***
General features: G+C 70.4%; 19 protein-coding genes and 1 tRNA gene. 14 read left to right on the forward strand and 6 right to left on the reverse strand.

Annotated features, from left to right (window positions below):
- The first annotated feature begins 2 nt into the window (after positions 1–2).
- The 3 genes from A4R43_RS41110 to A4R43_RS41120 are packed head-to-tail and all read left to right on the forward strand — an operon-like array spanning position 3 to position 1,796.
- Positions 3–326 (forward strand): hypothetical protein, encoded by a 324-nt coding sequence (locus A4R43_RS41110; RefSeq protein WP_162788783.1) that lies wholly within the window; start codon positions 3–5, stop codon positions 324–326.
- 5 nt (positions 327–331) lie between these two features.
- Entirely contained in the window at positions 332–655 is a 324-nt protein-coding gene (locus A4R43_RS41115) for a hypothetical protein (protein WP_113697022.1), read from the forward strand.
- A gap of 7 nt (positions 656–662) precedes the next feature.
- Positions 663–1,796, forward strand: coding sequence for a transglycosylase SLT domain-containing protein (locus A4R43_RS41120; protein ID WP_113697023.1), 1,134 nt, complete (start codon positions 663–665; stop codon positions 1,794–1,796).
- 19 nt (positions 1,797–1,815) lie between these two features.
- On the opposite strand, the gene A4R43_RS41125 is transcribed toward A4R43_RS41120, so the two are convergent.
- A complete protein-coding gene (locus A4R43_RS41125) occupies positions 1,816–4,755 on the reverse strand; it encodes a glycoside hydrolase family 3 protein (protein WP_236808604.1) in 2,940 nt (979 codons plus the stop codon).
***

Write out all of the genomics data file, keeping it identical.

General features: G+C 70.4%; 19 protein-coding genes and 1 tRNA gene. 14 read left to right on the forward strand and 6 right to left on the reverse strand.

Annotated features, from left to right (window positions below):
- The first annotated feature begins 2 nt into the window (after positions 1–2).
- The 3 genes from A4R43_RS41110 to A4R43_RS41120 are packed head-to-tail and all read left to right on the forward strand — an operon-like array spanning position 3 to position 1,796.
- Positions 3–326 (forward strand): hypothetical protein, encoded by a 324-nt coding sequence (locus A4R43_RS41110; RefSeq protein WP_162788783.1) that lies wholly within the window; start codon positions 3–5, stop codon positions 324–326.
- 5 nt (positions 327–331) lie between these two features.
- Entirely contained in the window at positions 332–655 is a 324-nt protein-coding gene (locus A4R43_RS41115) for a hypothetical protein (protein WP_113697022.1), read from the forward strand.
- A gap of 7 nt (positions 656–662) precedes the next feature.
- Positions 663–1,796, forward strand: coding sequence for a transglycosylase SLT domain-containing protein (locus A4R43_RS41120; protein ID WP_113697023.1), 1,134 nt, complete (start codon positions 663–665; stop codon positions 1,794–1,796).
- 19 nt (positions 1,797–1,815) lie between these two features.
- On the opposite strand, the gene A4R43_RS41125 is transcribed toward A4R43_RS41120, so the two are convergent.
- A complete protein-coding gene (locus A4R43_RS41125) occupies positions 1,816–4,755 on the reverse strand; it encodes a glycoside hydrolase family 3 protein (protein WP_236808604.1) in 2,940 nt (979 codons plus the stop codon).